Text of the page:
This blog post is No. 1 in a series of five video releases that mark the culmination of my flute/light project! The first? Anna MeadorsAt Daybreak for flute, percussion, and lighting.

Anna’s piece is the origin story of light, as told by Italo Calvino in “At Daybreak” from Cosmicomics. The music and light work in synergy to portray a nebulous opening, followed by a condensing of the nebulous matter, the sudden creation of light, and its disappearance at nightfall. Because there is lighting throughout the piece, I always find myself anticipating the dramatic moment when THE light will burst into the story.

We were all burning in the fire. Or rather: we weren’t burning, we were immersed in it as in a dazzling forest; the flames shot high over the whole surface of the planet, a fiery air in which we could run and float and fly, and we were gripped with a new joy (Italo Calvino, from “At Daybreak”).

All video footage for At Daybreak was recorded in Brown Building Theatre at the University of North Carolina Greensboro on December 3, 2016. I was assisted by percussionist Erik Schmidt and lighting technician Katherine Ward. The cinematic video was created by audio and visual team Wayne Reich and Ben Singer. I can’t begin to say how thankful I am to each of them for their contributions to the project!

Wayne has published a blog post on his website about the video production of At Daybreak with cool pictures of the editing process! Check it out here.

Stay tuned for more videos, and thanks for reading!

Zoltán Kodály, “Song” from the Háry János Suite.

194331_10150240342027925_3806846_o

With the Kodaly statue in Pecs, Hungary, during my studies at the Liszt Academy of Music in Budapest.

Fifty years after his death, the name “Zoltán Kodály” has spread worldwide, conjuring up thoughts of music pedagogy and solfege. Many don’t realize that he was also a linguist, a philosopher, an ethnomusicologist—and a brilliant composer. One of the first CDs I ever owned included a piece that is still very dear to me: Kodály’s Dances from Marosszék (Marosszéki Táncok). Even then, I was captivated by the deeply lyrical quality of Kodály’s music, his colorful orchestrations, and the magical way his music evokes both longing and hope.

Back in 2010, I received a grant to arrange music for a small chamber ensemble with unconventional instrumentation. Hoping to familiarize more Westerners with Kodály’s music, I chose to arrange a movement from his Háry János Suite: “Song” (or, “Dal,” in Hungarian). Originally from Kodály’s Háry János, a singspiel about the tall-tales of a hussar, the lyrics of “Song” express Háry János’ tender longing to be home with those he loves.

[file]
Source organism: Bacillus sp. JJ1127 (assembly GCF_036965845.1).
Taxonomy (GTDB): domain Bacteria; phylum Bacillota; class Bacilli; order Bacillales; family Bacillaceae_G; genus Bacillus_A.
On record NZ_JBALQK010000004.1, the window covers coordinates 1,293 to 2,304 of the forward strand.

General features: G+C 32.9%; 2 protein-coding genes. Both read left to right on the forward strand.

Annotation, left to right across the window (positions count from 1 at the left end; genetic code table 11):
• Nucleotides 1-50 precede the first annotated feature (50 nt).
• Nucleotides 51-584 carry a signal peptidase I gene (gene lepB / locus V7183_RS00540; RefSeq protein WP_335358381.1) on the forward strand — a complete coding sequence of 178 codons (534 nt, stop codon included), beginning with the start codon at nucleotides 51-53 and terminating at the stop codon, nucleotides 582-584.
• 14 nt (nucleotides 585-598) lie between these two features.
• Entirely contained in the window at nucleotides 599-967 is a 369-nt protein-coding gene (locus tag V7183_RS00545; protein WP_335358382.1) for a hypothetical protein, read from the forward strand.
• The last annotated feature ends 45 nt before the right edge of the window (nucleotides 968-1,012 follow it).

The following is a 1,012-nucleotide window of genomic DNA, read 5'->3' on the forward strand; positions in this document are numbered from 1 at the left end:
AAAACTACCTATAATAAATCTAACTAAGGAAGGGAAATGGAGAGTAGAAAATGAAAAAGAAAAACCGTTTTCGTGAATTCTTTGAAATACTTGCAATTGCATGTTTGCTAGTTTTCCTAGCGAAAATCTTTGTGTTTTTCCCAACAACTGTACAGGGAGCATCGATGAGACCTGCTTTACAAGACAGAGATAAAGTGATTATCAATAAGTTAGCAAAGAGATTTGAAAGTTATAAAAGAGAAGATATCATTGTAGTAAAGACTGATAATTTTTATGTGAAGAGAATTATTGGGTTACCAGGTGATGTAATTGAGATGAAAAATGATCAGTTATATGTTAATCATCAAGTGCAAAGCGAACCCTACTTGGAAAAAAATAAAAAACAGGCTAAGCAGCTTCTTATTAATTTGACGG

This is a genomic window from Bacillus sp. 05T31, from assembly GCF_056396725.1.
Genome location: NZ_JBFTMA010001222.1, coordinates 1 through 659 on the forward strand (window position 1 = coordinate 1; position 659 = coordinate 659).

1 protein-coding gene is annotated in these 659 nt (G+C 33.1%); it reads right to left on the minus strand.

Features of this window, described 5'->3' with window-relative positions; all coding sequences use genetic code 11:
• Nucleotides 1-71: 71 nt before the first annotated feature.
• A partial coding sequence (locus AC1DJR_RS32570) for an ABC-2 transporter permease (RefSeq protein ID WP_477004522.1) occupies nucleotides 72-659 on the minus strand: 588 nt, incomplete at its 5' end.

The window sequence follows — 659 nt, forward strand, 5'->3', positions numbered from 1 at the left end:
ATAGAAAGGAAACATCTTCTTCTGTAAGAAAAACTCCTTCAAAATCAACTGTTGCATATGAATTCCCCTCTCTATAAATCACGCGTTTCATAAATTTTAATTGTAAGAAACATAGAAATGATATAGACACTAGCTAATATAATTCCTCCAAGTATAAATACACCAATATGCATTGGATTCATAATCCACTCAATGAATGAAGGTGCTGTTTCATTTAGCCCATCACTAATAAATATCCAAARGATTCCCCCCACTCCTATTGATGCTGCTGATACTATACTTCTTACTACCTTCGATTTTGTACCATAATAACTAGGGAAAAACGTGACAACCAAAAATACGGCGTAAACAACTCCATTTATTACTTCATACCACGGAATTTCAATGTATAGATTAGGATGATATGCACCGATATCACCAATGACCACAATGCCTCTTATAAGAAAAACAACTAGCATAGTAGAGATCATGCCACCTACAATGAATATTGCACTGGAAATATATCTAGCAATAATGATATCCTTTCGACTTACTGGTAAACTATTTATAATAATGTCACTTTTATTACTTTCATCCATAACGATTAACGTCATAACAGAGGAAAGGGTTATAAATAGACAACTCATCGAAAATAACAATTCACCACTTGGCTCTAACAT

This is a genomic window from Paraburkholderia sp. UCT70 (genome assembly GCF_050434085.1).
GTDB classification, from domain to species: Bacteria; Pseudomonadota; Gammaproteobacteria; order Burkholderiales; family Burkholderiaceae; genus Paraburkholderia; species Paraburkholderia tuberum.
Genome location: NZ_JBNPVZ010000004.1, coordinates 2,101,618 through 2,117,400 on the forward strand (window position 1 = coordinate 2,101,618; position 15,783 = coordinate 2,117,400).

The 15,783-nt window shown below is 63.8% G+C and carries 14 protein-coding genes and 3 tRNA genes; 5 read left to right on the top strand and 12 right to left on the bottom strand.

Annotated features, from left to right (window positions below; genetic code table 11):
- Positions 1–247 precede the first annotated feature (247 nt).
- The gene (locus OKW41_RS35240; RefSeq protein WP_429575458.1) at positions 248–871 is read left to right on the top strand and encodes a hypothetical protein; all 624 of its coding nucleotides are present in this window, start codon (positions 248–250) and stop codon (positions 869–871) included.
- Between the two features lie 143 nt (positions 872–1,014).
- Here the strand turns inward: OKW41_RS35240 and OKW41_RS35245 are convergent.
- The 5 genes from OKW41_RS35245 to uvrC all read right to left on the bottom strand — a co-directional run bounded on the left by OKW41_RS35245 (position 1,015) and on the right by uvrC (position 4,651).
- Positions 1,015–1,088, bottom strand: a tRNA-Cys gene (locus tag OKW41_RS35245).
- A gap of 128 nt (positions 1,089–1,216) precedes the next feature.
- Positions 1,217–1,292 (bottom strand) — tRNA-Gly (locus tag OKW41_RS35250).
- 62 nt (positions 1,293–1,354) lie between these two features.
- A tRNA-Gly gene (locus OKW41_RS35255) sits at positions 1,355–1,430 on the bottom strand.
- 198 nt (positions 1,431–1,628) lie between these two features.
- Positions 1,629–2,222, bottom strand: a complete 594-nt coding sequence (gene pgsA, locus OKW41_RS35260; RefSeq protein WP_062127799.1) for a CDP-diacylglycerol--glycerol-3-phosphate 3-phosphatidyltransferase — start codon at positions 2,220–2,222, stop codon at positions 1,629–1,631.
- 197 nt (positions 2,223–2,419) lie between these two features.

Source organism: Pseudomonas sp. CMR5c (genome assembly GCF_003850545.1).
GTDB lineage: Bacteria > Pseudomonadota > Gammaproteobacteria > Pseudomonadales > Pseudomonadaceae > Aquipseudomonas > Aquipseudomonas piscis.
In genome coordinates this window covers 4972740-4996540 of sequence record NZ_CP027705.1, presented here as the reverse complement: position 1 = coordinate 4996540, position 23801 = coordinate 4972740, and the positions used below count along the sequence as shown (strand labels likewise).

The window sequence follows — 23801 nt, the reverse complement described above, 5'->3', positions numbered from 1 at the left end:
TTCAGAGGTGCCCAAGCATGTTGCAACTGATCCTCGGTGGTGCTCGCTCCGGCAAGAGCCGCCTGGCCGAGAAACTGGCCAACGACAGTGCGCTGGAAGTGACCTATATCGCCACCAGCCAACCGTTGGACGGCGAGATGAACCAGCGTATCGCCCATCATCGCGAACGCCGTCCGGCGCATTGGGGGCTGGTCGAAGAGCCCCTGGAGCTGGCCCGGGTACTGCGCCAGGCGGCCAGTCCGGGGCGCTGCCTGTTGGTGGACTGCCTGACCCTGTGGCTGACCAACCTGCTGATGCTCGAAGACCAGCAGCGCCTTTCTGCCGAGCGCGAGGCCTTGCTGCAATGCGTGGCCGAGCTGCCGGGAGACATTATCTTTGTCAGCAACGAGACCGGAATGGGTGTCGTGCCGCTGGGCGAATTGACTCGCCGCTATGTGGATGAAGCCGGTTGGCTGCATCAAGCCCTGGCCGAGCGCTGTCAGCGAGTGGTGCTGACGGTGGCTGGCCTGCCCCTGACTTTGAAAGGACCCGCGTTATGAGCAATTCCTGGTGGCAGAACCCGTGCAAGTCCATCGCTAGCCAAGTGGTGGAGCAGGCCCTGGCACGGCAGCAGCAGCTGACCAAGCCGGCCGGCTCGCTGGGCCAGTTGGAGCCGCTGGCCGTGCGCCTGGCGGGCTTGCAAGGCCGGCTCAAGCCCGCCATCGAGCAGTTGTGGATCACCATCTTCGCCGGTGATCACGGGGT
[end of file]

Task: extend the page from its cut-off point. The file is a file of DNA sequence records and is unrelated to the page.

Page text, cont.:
The recording below features Asher Carlson (clarinet), Leonardo Ottoni do Rosario (violin), Emily Damrel (double bass), and Rachel AuBuchon (prepared piano). It was recorded on April 30, 2016, and edited by Dr. Michael S. Rothkopf, with additional help from Ben Singer.

 

 

Why music?

french music “You’re going to major in music?” Upon my high school graduation, my extended family (great aunts and second cousins alike) all seemed to have been crouching in anticipation, ready to pounce me with the question.  “Why?  We thought you were smarter than that.”  Why, indeed.
     I had a roommate who was applying to schools for a graduate degree in chemistry at the same time I was applying for a MM.  The schools not only offered to pay all her tuition and give her a generous stipend.  They paid for her to visit the schools: hotel, food, airfare.  She raised her eyebrows, genuinely wondering: “Why go to grad school–for music?”  Why, indeed.
     Why have I chosen something as difficult and relatively unrewarding as classical music as my vocation?  Why didn’t I choose microbiology, English, or ophthalmology?  I would have been capable of any of those things.
     Some of the reasoning behind my pursuit of music as a career comes, of course, from my love for the art.  It would be madness to pursue music as a career if there was no pleasure to be had in it.  However, much of it has had to do with opportunity.  I have a family background of individuals who pursued music seriously as amateurs.  My parents listened to little other than classical music.  It was natural–and expected–that I should study music.  Then, when I decided I would try competing and auditioning, the doors to a career in music welcomed me, and so have, since.  I take my life a step at a time, growing deeper in my love for an art form that is so abstractly beautiful, knowing that, whatever it is I do to earn my living, music will always be an integral part of me.
     Zoltán Kodály seemed to believe that music was innate to peoples of all the world, seeking to train the ears of the masses to enjoy classical music by implementing his Kodály method, which brings the listener to an understanding of music, beginning with the music which results from his native language–folk music.  Do people want to understand classical music, however?
     The masses say: Classical music is not culturally relevant.  If people mean it’s not new enough for them, what about all of the composers hailed as “too intellectual” in the last fifty to sixty years?  What I believe most individuals mean by this is “abstract music is boring.”
     My response: Yes, and that’s because, in this materialistic, fast-paced, over-stimulated, entertainment-demanding culture, it takes too much thought and time to comprehend, to learn to enjoy.
     Reading that statement again, I realize it sounds woefully arrogant.  I do believe that all musics are valid forms of expression.  I simply think that some express themselves in a more sophisticated manner than others, and that, were more people to take the time to understand classical music, it would achieve greater success.
     That being said, does success in the world give something its value?  I should hope not!  If it were, many beautiful and useful things would be worthless.  Classical music, I believe, is an expression of the pursuit of the infinitely beautiful–something the soul innately longs for.  Giving individuals a taste of the beautiful, encouraging them to wonder and enter the realm of the metaphysical–this is what makes music valuable.  This is why I am a musician.